that it was drilled over and roMiwn.
Conflicting reports havo been coining in
from tlio wheat districts since the cold
weather nearly two months ago, hut it
was not until tho piiHt few days of
warmer weather that tlio full extent of
too iiamago was learned, and somo
fields which had apparently come
through tho winter all right are now
In Oregon tin) greater part of the
damage Is confined to Umatilla county,
hut some of tho exposed patches in Mor
row county wornnlso touched sufficient
ly to demand rcsccding of the whole or
a part of the affected farms. Between
Umatilla county mid Kurcka Flat the
damage runs in places us high as 75
er cent. Over toward ('nylon the
damage is lighter, and ns thero Is very
little winter wheat in that vicinity, the
effect will not bo felt. Tho cold wave
swept across Snake river and killed a
lot of wheat on tlio new acreage around
Wnshtucua, then hit tlio high spots
again in tho vicinity of Ilitzville. In
tho heart of tho Paloii'-o around Colfax,
Garfield ami St. John entire fields wero
wipeil out, and tho tor ceutage of dam
ago throughout that section was very
high. It struck the Idaho line south
of Moscow, but tho effect was milder,
tho effect around Gcucsvo being only
aliout 3(1 per cent. The Big Bend es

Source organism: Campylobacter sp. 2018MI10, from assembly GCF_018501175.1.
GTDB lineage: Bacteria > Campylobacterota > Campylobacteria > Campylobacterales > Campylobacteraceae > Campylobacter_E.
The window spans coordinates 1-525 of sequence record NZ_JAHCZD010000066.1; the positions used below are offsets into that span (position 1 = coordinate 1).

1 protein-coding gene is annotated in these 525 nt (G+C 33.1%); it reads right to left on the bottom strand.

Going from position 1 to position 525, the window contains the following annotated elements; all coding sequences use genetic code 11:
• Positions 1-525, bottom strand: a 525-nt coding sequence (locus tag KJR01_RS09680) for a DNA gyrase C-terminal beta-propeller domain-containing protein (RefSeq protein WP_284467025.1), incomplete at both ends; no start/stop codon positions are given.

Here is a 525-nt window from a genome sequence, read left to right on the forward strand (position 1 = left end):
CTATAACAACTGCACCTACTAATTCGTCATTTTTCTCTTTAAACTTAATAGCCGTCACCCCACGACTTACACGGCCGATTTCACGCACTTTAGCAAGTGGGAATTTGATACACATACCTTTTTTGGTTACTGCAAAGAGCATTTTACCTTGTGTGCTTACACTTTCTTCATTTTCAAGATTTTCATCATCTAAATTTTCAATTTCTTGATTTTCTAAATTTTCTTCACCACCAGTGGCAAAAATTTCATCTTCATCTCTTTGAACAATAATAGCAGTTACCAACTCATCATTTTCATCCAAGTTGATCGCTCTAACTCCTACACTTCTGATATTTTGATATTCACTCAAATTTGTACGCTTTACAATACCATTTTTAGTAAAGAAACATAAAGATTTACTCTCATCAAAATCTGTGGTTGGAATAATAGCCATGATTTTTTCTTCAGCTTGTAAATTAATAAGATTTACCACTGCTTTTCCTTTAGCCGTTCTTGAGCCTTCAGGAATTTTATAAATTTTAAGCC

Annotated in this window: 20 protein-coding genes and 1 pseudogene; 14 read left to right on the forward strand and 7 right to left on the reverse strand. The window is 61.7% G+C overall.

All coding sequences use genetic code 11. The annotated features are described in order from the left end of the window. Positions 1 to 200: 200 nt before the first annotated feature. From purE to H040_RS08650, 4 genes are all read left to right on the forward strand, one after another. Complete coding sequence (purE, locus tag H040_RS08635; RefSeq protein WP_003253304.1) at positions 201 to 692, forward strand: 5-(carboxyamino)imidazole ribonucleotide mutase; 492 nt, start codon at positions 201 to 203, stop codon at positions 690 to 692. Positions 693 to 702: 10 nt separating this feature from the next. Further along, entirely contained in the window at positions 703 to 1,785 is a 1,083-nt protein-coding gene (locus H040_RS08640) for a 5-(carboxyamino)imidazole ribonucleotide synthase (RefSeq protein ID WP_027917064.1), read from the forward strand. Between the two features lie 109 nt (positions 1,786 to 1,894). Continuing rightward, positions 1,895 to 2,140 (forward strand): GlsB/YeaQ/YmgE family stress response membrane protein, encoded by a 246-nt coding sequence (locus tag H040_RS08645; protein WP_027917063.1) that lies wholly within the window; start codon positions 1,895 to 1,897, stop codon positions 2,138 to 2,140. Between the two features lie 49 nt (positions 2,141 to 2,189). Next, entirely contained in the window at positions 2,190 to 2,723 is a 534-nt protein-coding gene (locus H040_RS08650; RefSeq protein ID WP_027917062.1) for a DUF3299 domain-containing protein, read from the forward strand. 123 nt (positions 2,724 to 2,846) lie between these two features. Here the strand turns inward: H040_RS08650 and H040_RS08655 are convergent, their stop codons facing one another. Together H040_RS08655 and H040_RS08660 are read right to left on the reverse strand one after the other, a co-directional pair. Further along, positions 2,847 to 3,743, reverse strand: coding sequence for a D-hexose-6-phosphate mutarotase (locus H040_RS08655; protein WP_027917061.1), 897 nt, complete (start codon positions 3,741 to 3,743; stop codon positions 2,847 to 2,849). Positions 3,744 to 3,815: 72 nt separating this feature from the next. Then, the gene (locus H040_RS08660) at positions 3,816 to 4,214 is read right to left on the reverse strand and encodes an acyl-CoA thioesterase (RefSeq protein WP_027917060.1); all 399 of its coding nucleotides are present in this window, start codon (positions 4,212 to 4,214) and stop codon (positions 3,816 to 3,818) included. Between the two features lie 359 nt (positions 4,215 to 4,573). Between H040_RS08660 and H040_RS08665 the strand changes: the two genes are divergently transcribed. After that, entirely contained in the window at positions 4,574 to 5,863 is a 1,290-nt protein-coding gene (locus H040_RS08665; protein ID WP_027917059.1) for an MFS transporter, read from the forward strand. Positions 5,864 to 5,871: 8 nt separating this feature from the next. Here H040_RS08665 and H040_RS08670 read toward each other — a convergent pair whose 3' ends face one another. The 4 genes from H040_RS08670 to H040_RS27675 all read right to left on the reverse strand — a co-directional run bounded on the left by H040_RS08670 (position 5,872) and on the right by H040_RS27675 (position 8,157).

caped tho frost, except in Isolated cases,
and the damage in that territory from
this cause is liieoiiseipientinl.
The exact effect of this extensive
damage cannot lie determined until har
vest. With a favorable spring wheat
season tho yield on the reseeded ground
may Ih pulled up to nearly the same
figures as would have lioen returned
from tho winter crop. Conservative
men, however, estimate that under the
Is'st circumstances It would not bo safe
to figure on within five bushels per acre
of the yield that win Id have been se
cured from winter wheat. If this ratio
of los should hold for the entire tract
damaged , there will bo a theoretical
shortage of 2,500,000 bushels of wheat.
To this must ho added .11)1), 00(1 bushels
of actual wheat used for rcsccding,
making a total or 3,0110,000 bushels of
wheat lost by the severity of the winter
in February. At present prices this
would represent n loss of approximately
$2,000,0(10. With conditions similar
to those of last season from now on,
thero will still he as much wheat in the
Pacific Northwest as thero was last
year. This is due to the fact that there
is quite a material increase in tho
acreage, there being inoro new land
under cultivation for Isith winter and
spring wheat than over before.
From tlio Big Bend country, which
turned off a wonderful crop last year,
como reports that there is u decided
lack of moisture and there tho condi
tion of tho crop is by no means so good
as it vas a year ago, and it Is feared
that tho lack of moisture can not ho
made up in time to do much good in
pulling the crop up to the proportions
of a yoar ago. In tho Big Bend coun
try thero is more new acreago than in
any other section, and it is on this new
ncreugo that tho railroads aro depend
ing for a stand-off for the poor yield
which now seems Inevitable. The re
seeding in Umatilla and Walla Walla